There are many reasons a project can come to a screeching halt:
- Lack of inspiration
- Unsure of how to organize something
- Confusion of what your goal is or what to do next
- Burn out
- Being too busy
Sometimes you can find that second wind and slingshot your ideas and projects along faster and better than you thought you would be able to do. It’s vital to at least continue on some level before your project stagnates so long that you decide to give up completely.
Joining a local group
I was a little hesitant at first to use WordPress when I was thinking about making a new website. I heard some good things about it, however, and also discovered a group in Dallas that focuses on WordPress that Christopher and I could join. If we had any problems, we would be able to get help as well as learn about this particular blogging platform.
One thing I swore I would never do is get too involved with customizing or reworking the code. I wanted to stick with the easy one-click settings and not change the layout or functions of the already-existing layout. I don’t have time to learn yet another hobby, after all!
Unfortunately, I did end up having to make a little change when Christopher wrote his guest entry. I needed to set things for showing who was writing each entry so there would be no confusion. Although I don’t see myself having lots of guest bloggers, it’s handy for the few times I would need it.
Changing the code — mainly just adding one line in the first part of the code, but I had to learn what I was messing with before I tried it — terrified me at first. Once I realized what I was doing, it wasn’t too bad. I still don’t see the need to do anything more involved, thankfully, but at least I know I can do minor changes.
My first conference
I enjoy the WordPress group, but I never imagined I’d really do much more than the occasional Meetup with them. This past weekend, however, my husband and I attended Open Camp in Dallas. It was originally Word Camp, a big event focusing on WordPress, but this year they opened it up to other things like Drupal and Joomla, as well as talks about podcasting and lots of other social networking and media formats. I really enjoyed my first conference and had a blast meeting people and learning about some things for blogging and the Internet.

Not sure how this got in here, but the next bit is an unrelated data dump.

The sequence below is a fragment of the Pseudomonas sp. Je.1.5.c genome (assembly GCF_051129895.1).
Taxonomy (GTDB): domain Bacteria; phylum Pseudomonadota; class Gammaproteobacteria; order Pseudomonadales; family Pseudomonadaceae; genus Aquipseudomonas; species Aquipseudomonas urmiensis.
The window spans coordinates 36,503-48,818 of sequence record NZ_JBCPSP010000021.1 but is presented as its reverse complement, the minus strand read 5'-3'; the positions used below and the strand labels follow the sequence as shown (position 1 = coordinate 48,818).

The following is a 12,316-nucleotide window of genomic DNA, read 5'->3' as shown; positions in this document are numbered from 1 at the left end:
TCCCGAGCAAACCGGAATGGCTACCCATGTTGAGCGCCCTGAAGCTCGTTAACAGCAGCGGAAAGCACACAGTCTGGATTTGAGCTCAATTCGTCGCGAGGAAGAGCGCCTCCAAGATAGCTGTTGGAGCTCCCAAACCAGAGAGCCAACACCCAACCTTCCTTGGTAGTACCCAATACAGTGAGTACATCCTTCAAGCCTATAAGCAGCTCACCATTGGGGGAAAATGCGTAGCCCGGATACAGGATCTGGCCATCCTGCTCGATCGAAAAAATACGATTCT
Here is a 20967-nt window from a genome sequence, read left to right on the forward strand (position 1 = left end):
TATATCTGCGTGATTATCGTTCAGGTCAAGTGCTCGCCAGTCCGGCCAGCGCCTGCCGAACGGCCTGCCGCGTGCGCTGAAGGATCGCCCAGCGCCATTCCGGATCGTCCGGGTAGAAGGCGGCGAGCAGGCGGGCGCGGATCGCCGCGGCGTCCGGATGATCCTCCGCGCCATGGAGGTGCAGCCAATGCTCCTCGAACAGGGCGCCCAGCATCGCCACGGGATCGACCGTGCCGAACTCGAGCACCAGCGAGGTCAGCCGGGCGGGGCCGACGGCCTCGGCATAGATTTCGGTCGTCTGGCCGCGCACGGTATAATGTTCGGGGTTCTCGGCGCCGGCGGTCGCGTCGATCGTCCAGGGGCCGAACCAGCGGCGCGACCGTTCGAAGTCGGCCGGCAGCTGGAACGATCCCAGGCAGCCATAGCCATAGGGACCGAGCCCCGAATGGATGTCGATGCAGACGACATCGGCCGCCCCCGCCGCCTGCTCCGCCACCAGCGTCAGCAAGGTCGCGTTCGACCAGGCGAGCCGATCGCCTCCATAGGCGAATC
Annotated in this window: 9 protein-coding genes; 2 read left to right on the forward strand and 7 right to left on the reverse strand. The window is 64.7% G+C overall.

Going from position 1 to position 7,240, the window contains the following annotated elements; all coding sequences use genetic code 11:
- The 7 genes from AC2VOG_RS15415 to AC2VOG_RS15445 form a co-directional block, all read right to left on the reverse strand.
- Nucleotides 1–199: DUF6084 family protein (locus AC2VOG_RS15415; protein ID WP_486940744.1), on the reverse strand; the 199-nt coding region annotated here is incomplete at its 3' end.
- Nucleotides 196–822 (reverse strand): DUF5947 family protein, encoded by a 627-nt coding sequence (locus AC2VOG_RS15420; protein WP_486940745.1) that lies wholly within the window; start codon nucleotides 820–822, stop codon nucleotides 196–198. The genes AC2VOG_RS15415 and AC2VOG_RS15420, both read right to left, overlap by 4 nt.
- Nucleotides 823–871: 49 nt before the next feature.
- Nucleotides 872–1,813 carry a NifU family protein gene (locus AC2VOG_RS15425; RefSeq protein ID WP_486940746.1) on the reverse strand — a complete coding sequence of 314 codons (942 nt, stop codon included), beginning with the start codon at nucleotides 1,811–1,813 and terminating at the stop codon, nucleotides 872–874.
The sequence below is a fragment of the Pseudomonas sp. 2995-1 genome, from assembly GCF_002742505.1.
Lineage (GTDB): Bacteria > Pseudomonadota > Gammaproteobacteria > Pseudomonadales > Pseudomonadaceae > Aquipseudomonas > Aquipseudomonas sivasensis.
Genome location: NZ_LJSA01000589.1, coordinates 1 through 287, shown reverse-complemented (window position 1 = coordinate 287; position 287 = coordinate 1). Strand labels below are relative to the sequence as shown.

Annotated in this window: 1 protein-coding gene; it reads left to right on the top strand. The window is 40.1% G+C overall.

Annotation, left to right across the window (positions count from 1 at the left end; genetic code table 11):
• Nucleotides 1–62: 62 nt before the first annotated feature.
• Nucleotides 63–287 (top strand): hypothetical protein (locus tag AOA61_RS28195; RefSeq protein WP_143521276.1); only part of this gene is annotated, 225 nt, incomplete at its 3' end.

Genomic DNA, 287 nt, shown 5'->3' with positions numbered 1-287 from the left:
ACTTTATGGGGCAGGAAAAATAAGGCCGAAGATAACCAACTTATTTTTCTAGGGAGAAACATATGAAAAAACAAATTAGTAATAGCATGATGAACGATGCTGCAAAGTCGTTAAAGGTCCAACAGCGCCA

I learned a lot at the conference, but the biggest thing I gained was more confidence. At first, I felt out of place because I don’t strive to get as many hits as possible or make money with my website, but I soon learned that people were still interested in what I was doing and were impressed with my hobbies. I even had some photos to show of a few of my projects and people asked me a lot of questions about what I do and why.
Instead of hoping no one would really ask me about what I was doing and what I hoped to learn at the conference, I got into the spirit and initiated conversations — happily chatting with people about websites and goals.
Sessions and speakers
I attended many sessions covering various topics, mostly focusing on WordPress as well as podcasting. There was a lot of helpful information — some I may not need for a while, but I still appreciated the opportunity to learn. There were a few speakers who really stood out in my mind, but for different reasons than technical information. In fact, I won‘t be going into detail about plug-ins, programs, or optimizing a website. I‘ll be talking about things that inspired me, and why. If you would like to see more detailed points from some of the sessions, please see my husband‘s site for his entries about the conference.